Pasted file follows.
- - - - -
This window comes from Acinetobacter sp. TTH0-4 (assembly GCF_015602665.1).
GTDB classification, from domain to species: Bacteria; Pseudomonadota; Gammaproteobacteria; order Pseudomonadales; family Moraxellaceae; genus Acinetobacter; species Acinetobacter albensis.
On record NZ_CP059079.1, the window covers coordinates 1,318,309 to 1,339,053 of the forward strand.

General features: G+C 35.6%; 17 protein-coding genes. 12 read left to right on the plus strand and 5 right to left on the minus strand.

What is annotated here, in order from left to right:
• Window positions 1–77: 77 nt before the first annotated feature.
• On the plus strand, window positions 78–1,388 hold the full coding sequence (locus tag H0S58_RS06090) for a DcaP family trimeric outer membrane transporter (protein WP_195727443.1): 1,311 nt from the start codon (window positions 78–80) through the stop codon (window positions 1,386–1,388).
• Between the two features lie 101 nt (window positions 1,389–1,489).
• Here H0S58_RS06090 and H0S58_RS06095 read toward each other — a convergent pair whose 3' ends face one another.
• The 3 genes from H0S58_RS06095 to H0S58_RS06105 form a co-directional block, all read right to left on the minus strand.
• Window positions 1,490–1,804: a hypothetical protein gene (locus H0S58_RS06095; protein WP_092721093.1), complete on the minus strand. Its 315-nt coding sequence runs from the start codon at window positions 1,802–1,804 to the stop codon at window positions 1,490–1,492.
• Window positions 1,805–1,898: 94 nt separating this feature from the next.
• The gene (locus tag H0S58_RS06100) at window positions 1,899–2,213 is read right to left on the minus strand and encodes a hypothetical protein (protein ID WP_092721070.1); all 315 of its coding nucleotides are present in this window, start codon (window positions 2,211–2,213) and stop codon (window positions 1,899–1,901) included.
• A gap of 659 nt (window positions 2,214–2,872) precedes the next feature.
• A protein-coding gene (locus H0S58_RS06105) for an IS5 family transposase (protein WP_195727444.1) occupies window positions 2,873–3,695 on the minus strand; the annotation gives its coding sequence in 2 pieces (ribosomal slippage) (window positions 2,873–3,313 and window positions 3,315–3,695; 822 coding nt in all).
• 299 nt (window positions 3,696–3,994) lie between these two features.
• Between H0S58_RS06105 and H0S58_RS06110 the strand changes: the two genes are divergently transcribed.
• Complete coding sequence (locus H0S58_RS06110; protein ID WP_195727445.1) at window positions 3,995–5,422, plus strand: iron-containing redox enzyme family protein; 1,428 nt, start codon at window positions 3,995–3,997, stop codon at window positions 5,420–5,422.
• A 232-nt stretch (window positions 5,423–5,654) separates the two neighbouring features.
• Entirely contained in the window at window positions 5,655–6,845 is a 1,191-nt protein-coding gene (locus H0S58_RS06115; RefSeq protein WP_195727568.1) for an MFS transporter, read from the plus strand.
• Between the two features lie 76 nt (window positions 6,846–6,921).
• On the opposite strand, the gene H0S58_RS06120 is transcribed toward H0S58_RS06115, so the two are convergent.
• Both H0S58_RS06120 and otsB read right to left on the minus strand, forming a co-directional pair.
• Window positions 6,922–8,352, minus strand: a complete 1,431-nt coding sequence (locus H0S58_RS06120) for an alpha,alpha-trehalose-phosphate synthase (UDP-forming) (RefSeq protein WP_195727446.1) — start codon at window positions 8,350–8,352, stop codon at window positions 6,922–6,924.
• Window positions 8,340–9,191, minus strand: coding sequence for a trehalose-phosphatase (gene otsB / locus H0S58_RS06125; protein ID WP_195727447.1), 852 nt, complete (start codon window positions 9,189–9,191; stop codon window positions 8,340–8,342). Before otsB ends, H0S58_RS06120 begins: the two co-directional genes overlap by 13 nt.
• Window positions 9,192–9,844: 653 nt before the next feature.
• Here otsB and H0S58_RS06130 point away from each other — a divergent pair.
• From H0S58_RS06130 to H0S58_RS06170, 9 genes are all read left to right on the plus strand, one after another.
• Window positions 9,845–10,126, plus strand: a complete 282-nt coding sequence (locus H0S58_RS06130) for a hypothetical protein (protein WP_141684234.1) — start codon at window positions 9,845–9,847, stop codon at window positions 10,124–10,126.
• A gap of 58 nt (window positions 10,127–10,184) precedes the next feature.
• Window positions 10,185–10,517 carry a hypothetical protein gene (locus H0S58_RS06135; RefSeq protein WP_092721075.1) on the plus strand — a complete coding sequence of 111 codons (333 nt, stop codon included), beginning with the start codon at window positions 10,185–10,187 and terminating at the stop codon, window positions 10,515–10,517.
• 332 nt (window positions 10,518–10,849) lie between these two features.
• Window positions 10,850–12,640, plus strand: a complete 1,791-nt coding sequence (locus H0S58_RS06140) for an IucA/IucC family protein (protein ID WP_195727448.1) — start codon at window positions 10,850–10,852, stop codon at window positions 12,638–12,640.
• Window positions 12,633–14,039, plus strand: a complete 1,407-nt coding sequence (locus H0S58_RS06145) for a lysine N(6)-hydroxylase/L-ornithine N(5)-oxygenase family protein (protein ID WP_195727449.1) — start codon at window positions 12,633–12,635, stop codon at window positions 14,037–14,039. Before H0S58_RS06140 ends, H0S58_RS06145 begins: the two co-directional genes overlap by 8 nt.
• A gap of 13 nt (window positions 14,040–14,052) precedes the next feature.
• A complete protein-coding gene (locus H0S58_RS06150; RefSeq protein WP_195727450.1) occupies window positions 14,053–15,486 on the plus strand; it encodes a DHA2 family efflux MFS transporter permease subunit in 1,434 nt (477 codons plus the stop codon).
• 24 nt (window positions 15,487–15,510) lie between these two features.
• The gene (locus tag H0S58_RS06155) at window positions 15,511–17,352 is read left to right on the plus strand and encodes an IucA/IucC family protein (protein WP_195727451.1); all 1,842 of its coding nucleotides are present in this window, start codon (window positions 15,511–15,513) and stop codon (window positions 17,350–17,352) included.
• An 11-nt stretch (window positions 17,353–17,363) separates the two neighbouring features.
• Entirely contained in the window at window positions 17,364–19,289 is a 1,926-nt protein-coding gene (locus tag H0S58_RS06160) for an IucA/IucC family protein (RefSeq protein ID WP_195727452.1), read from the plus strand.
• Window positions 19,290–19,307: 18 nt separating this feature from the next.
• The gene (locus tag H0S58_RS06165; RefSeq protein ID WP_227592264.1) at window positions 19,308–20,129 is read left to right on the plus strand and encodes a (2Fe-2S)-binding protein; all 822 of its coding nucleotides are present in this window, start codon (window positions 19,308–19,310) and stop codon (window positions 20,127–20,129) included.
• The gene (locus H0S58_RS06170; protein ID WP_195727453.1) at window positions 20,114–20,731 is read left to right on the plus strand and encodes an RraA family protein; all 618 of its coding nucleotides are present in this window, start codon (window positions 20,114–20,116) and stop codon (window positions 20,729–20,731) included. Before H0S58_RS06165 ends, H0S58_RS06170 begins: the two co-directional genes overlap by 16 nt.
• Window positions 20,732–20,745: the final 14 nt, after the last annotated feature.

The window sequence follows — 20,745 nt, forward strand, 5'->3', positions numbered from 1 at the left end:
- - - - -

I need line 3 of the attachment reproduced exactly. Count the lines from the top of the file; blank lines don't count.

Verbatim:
On record NZ_CP059079.1, the window covers coordinates 1,318,309 to 1,339,053 of the forward strand.